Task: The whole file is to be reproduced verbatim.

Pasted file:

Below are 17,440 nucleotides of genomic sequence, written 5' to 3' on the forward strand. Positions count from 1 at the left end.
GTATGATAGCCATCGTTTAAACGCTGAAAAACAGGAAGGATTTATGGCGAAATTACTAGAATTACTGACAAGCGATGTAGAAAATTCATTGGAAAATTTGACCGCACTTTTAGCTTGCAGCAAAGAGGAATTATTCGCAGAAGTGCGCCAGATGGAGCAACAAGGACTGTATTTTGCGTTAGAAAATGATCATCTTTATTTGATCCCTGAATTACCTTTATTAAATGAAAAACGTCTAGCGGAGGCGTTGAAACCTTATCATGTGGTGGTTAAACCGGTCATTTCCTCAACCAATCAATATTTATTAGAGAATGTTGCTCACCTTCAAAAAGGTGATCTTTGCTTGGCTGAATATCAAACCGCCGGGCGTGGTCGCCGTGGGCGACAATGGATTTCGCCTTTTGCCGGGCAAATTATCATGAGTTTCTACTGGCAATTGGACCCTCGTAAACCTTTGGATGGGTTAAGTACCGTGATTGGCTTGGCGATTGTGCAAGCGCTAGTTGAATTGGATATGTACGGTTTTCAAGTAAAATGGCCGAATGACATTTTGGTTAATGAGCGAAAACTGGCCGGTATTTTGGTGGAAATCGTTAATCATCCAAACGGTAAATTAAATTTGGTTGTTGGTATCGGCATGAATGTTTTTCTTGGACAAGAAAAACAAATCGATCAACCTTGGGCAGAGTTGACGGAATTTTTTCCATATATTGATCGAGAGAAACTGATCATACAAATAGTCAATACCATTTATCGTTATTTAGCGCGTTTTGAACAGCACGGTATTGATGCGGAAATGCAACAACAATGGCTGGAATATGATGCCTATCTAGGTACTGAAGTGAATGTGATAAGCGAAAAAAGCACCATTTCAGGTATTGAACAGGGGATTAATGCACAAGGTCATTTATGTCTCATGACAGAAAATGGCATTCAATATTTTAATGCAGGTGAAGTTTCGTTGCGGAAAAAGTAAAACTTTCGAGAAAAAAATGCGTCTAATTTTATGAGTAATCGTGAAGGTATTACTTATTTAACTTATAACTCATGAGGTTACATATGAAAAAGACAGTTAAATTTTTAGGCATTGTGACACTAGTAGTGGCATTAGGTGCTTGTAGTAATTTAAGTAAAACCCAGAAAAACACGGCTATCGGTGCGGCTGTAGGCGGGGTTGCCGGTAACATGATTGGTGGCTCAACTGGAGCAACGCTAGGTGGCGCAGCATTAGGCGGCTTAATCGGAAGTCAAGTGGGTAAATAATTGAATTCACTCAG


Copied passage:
Below are 17,440 nucleotides of genomic sequence, written 5' to 3' on the forward strand. Positions count from 1 at the left end.
GTATGATAGCCATCGTTTAAACGCTGAAAAACAGGAAGGATTTATGGCGAAATTACTAGAATTACTGACAAGCGATGTAGAAAATTCATTGGAAAATTTGACCGCACTTTTAGCTTGCAGCAAAGAGGAATTATTCGCAGAAGTGCGCCAGATGGAGCAACAAGGACTGTATTTTGCGTTAGAAAATGATCATCTTTATTTGATCCCTGAATTACCTTTATTAAATGAAAAACGTCTAGCGGAGGCGTTGAAACCTTATCATGTGGTGGTTAAACCGGTCATTTCCTCAACCAATCAATATTTATTAGAGAATGTTGCTCACCTTCAAAAAGGTGATCTTTGCTTGGCTGAATATCAAACCGCCGGGCGTGGTCGCCGTGGGCGACAATGGATTTCGCCTTTTGCCGGGCAAATTATCATGAGTTTCTACTGGCAATTGGACCCTCGTAAACCTTTGGATGGGTTAAGTACCGTGATTGGCTTGGCGATTGTGCAAGCGCTAGTTGAATTGGATATGTACGGTTTTCAAGTAAAATGGCCGAATGACATTTTGGTTAATGAGCGAAAACTGGCCGGTATTTTGGTGGAAATCGTTAATCATCCAAACGGTAAATTAAATTTGGTTGTTGGTATCGGCATGAATGTTTTTCTTGGACAAGAAAAACAAATCGATCAACCTTGGGCAGAGTTGACGGAATTTTTTCCATATATTGATCGAGAGAAACTGATCATACAAATAGTCAATACCATTTATCGTTATTTAGCGCGTTTTGAACAGCACGGTATTGATGCGGAAATGCAACAACAATGGCTGGAATATGATGCCTATCTAGGTACTGAAGTGAATGTGATAAGCGAAAAAAGCACCATTTCAGGTATTGAACAGGGGATTAATGCACAAGGTCATTTATGTCTCATGACAGAAAATGGCATTCAATATTTTAATGCAGGTGAAGTTTCGTTGCGGAAAAAGTAAAACTTTCGAGAAAAAAATGCGTCTAATTTTATGAGTAATCGTGAAGGTATTACTTATTTAACTTATAACTCATGAGGTTACATATGAAAAAGACAGTTAAATTTTTAGGCATTGTGACACTAGTAGTGGCATTAGGTGCTTGTAGTAATTTAAGTAAAACCCAGAAAAACACGGCTATCGGTGCGGCTGTAGGCGGGGTTGCCGGTAACATGATTGGTGGCTCAACTGGAGCAACGCTAGGTGGCGCAGCATTAGGCGGCTTAATCGGAAGTCAAGTGGGTAAATAATTGAATTCACTCAG